Give it split screen and I don’t see why this wouldn’t sell infinite copies.

    • Eggman says:

      From what we know about Runemaster, it seems like an apple-type hybrid, compared to Obsidian’s orange-type RPGs.

      • Keyrock says:

        It’s kind of hard to determine a single style of RPG that’s Obsidian-type any more. They’ve done Neverwinter Nights 2 (I’m assuming this is what you meant as “Obsidian-type RPG”), KotOR 2, Dungeon Siege 3, Alpha Protocol, and South Park: Stick of Truth. That’s a pretty wide array of RPGs.

        • Eggman says:

          When people get excited about Obsidian making a game (and I’m one of them), it’s generally because of the quality of storyline and characters that we have seen in most of their games.

          Runemaster’s ambition seems more focused on game systems: semi procedurally generated content, emergent gameplay inspired by their historical games. Of course it remains to seen if they can achieve this.

    • toxic avenger says:

      That’s exactly what I want. Another game by Obsidian. With loads of choices that have no consequence whatsoever. Don’t get me wrong, Obsidian games are rad, I just don’t understand if you know about Paradox games and have played them, how could the first thing you want is Obsidian to make the game? Paradox, by their nature, does something that no other developer can do, given their size and their target audience. I think the few of us, relatively speaking, should be jumping for joy that something new and different is being made for the likes of us.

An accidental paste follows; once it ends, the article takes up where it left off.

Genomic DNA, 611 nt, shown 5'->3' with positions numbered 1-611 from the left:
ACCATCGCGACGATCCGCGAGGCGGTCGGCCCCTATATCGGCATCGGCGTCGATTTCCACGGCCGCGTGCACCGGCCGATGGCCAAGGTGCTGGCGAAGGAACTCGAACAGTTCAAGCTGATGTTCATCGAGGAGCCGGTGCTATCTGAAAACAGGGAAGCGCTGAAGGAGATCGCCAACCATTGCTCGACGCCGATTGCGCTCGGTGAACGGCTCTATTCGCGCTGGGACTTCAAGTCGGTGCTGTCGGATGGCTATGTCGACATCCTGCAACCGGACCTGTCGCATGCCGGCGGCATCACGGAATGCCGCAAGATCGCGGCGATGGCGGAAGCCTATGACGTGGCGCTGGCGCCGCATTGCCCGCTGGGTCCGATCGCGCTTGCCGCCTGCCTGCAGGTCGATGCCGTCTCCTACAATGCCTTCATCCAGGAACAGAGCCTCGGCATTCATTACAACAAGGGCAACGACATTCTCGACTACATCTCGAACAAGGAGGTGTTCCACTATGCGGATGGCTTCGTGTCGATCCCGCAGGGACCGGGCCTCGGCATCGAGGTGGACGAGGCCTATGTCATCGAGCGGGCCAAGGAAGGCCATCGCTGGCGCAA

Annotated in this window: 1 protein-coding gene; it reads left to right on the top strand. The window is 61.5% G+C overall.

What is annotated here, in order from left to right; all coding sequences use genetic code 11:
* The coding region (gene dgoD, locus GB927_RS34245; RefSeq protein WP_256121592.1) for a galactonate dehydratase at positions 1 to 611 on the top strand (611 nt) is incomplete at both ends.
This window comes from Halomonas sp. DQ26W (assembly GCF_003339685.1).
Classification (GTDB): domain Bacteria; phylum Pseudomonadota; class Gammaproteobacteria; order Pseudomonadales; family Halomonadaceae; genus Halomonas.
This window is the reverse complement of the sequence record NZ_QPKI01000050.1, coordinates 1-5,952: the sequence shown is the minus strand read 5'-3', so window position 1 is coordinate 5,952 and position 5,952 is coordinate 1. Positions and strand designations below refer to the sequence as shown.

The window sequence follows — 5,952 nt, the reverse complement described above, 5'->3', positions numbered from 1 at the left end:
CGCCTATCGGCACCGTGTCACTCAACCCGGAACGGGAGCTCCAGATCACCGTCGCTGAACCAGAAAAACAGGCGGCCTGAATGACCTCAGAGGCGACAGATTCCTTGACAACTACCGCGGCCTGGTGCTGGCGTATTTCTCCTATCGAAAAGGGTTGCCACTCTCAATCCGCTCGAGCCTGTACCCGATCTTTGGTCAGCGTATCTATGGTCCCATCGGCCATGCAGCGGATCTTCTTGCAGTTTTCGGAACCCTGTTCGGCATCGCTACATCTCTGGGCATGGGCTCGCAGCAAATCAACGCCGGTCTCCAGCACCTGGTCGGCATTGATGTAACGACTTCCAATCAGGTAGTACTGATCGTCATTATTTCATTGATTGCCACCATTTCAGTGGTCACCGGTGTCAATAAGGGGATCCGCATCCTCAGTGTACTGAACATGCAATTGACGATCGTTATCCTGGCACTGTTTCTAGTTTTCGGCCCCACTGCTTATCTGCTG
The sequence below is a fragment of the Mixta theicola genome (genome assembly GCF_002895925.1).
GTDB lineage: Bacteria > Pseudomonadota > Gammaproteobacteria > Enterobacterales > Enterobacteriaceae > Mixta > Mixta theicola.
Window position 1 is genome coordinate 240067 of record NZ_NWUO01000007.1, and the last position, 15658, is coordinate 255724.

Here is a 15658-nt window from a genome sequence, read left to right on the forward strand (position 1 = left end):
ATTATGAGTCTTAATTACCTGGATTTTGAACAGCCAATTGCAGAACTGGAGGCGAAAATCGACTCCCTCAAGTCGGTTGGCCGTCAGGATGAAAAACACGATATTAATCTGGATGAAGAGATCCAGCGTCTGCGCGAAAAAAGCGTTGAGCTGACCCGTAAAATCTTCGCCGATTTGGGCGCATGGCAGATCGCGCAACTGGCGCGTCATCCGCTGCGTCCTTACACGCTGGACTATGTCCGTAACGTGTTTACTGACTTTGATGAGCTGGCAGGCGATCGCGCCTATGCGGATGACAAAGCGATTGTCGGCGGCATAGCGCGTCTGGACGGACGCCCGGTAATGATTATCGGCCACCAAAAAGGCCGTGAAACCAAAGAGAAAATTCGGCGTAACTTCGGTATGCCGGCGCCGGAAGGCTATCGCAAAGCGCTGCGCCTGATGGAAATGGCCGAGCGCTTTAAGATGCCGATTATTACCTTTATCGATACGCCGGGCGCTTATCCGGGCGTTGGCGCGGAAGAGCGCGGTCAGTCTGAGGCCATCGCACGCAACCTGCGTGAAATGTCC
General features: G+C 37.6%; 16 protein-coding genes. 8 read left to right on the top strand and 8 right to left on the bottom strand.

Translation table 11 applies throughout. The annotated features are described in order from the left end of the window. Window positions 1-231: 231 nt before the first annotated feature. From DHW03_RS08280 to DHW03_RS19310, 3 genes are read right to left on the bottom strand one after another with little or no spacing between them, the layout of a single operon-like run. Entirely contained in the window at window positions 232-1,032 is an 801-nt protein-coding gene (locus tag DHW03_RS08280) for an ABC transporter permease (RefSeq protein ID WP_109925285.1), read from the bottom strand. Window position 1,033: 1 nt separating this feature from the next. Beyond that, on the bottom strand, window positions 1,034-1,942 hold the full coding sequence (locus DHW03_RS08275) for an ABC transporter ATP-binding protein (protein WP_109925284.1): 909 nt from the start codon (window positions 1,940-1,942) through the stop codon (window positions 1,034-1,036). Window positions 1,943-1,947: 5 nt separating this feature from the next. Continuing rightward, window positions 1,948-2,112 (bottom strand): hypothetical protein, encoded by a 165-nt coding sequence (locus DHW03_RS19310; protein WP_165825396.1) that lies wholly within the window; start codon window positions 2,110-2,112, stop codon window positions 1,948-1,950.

3. disperse says:

    I’m very excited about a CRPG that gets rid of side-quests and leans heavily on procedurally generated content. I’m a completionist with limited free time and stopped playing games like KOTOR and Mass Effect 2 when the quest log became a list of chores.

  4. Keyrock says:

    I’m definitely keeping an eye on this game.

  5. The Random One says:

    It’s never a very good sign when the preview image for a video for an upcoming game doesn’t show a screenshot of the view (and even less so when it’s a still image of a dev so unflattering it makes her look like she wants to steal my cereal).

    • Runs With Foxes says:

      If you watched the video or read the article you’d figure out it’s not a video specifically for Runemaster.

      • The Random One says:

        I had read the article (not watched the video at the time I wrote that, though).

        Ammended version: It’s not a very good sign when a video game’s reveal video is padded out with four minutes of retrospective. Nor is it when your six-minute retrospective video turns into a video game reveal four minutes in (although I admit the latter is rather common).

    • Josh W says:

      I thought the video was lovely myself, mainly people talking about how they really like making games, which is apparently worth more to me than news.

  6. Vinraith says:

    Apparently everything – no matter how seemingly unrelated or tangential – will tie together and impact the main story. However, Paradox somewhat paradoxically also wants grand-strategy-level emergent storytelling to carry you through the whole thing. How’s that for ambition?

    Totally incoherent?

    • Josh W says:

      I don’t think so, because all you need is to tie a set of variables very deeply into the game, so that you can’t kick a rock without hitting one. Then provide feedback according to what variables you are changing with your strategy, and give you endings based on that. That implementation might not be particularly good, but it’s definitely doable.